Photos show an American flag lying on furniture in the classroom, while the Palestine flag, a transgender flag, a Pride flag and a Black Lives Matter flag hang prominently from the blackboard, according to the photos obtained by PDE.Read More
Arizona’s state police force is in the Pacific Northwest in an attempt to bolster its ranks. The push comes on the heels of news that Washington Gov. Jay Inslee isn’t allowing exceptions to his vaccine mandate.
The Arizona Department of Public Safety announced that they would be in Washington from Sept. 7 through Sept. 19 to recruit potential new officers.
Their counterpart, the Washington State Patrol, shared Arizona’s announcement on Twitter.Read More
Police and firefighters are suing Oregon Gov. Kate Brown, arguing her vaccine mandate for state workers conflicts with the U.S. and state constitutions.
The lawsuit filed in Jefferson County by the Oregon Fraternal Order of Police and the Kinglsey Firefighters Association asks the judge seeks to block the state from enforcing Brown’s executive order requiring COVID-19 inoculations fir all executive branch employees.Read More
The transgender individual who exposed himself in front of women and children at a California luxury spa earlier this year, has been charged with indecent exposure, the New York Post reported Thursday. Darren Agee Merager, 52, is a registered sex offender with two prior convictions of indecent exposure, according to the Post’s law-enforcement sources. Merager is also facing “six felony counts of indecent exposure over a separate locker room incident in December 2018,” according to the Post.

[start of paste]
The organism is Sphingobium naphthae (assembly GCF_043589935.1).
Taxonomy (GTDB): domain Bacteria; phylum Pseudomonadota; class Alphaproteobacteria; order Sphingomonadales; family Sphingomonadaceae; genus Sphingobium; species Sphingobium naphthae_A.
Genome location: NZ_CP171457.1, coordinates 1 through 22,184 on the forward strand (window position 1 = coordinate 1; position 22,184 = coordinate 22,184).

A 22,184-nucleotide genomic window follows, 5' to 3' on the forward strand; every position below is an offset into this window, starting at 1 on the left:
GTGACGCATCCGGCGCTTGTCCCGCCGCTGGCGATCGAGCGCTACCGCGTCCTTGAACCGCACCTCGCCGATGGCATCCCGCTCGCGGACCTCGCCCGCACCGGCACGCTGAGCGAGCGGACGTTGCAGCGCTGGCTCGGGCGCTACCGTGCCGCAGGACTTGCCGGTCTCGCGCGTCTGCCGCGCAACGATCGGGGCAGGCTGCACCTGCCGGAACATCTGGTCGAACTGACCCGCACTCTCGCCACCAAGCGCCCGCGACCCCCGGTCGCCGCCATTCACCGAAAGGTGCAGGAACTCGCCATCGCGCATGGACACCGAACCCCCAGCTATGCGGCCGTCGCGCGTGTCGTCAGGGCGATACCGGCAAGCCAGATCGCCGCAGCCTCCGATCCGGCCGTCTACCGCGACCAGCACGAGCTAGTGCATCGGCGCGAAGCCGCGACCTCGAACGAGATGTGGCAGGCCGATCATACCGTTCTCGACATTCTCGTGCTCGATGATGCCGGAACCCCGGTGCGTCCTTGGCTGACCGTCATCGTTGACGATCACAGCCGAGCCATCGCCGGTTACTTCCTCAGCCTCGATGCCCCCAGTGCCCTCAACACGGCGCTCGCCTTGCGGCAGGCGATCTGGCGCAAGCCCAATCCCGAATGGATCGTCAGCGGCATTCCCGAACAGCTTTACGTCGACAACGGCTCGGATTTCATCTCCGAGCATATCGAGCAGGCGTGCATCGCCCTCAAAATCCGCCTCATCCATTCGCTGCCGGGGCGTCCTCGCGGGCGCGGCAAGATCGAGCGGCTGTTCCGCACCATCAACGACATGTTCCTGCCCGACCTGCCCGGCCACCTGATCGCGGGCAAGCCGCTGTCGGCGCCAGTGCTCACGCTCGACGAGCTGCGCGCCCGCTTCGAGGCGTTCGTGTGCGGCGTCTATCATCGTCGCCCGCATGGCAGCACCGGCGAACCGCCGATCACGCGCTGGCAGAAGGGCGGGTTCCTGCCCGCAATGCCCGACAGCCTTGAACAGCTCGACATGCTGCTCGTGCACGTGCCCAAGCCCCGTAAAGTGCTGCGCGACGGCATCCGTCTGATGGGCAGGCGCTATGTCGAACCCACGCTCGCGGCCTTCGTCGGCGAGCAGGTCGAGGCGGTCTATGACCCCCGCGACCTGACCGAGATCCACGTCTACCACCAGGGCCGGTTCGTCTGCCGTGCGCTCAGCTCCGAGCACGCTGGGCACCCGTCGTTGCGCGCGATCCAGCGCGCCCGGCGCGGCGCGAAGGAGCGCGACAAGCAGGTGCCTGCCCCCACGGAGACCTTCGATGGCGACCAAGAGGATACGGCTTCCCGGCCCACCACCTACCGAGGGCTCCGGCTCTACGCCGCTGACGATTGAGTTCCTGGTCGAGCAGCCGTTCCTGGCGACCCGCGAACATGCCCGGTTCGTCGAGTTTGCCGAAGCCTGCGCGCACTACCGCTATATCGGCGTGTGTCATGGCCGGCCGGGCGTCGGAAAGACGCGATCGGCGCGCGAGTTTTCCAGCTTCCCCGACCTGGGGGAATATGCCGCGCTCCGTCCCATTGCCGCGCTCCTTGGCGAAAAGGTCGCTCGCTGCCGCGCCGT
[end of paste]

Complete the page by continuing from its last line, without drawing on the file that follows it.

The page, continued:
As American Greatness previously reported, several women complained last June, when the biological male allegedly exposed his penis at the Wi Spa in Los Angeles.
Viral video footage of the incident showed a woman angrily confronting a staff member of the spa about a naked man who had apparently exposed himself in an area reserved for females.Read More